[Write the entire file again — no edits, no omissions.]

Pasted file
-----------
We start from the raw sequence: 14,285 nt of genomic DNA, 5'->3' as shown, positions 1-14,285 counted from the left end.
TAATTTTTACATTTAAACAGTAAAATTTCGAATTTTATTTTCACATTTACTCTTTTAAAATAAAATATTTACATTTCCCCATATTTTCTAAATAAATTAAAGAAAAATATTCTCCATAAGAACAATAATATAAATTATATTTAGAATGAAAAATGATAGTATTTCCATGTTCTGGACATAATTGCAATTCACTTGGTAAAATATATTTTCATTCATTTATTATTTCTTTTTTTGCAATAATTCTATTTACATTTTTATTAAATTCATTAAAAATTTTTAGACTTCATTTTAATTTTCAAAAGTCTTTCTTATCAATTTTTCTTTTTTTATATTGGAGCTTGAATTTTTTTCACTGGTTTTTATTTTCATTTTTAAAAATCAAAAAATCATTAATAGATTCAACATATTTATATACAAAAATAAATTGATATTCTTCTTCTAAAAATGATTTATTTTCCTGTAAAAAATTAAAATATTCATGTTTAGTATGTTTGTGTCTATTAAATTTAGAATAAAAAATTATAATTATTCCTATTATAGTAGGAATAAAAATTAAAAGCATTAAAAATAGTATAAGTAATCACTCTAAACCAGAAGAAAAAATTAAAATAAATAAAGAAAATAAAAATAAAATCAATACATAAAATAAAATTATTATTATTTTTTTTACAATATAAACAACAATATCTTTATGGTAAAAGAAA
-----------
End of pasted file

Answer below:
We start from the raw sequence: 14,285 nt of genomic DNA, 5'->3' as shown, positions 1-14,285 counted from the left end.
TAATTTTTACATTTAAACAGTAAAATTTCGAATTTTATTTTCACATTTACTCTTTTAAAATAAAATATTTACATTTCCCCATATTTTCTAAATAAATTAAAGAAAAATATTCTCCATAAGAACAATAATATAAATTATATTTAGAATGAAAAATGATAGTATTTCCATGTTCTGGACATAATTGCAATTCACTTGGTAAAATATATTTTCATTCATTTATTATTTCTTTTTTTGCAATAATTCTATTTACATTTTTATTAAATTCATTAAAAATTTTTAGACTTCATTTTAATTTTCAAAAGTCTTTCTTATCAATTTTTCTTTTTTTATATTGGAGCTTGAATTTTTTTCACTGGTTTTTATTTTCATTTTTAAAAATCAAAAAATCATTAATAGATTCAACATATTTATATACAAAAATAAATTGATATTCTTCTTCTAAAAATGATTTATTTTCCTGTAAAAAATTAAAATATTCATGTTTAGTATGTTTGTGTCTATTAAATTTAGAATAAAAAATTATAATTATTCCTATTATAGTAGGAATAAAAATTAAAAGCATTAAAAATAGTATAAGTAATCACTCTAAACCAGAAGAAAAAATTAAAATAAATAAAGAAAATAAAAATAAAATCAATACATAAAATAAAATTATTATTATTTTTTTTACAATATAAACAACAATATCTTTATGGTAAAAGAAA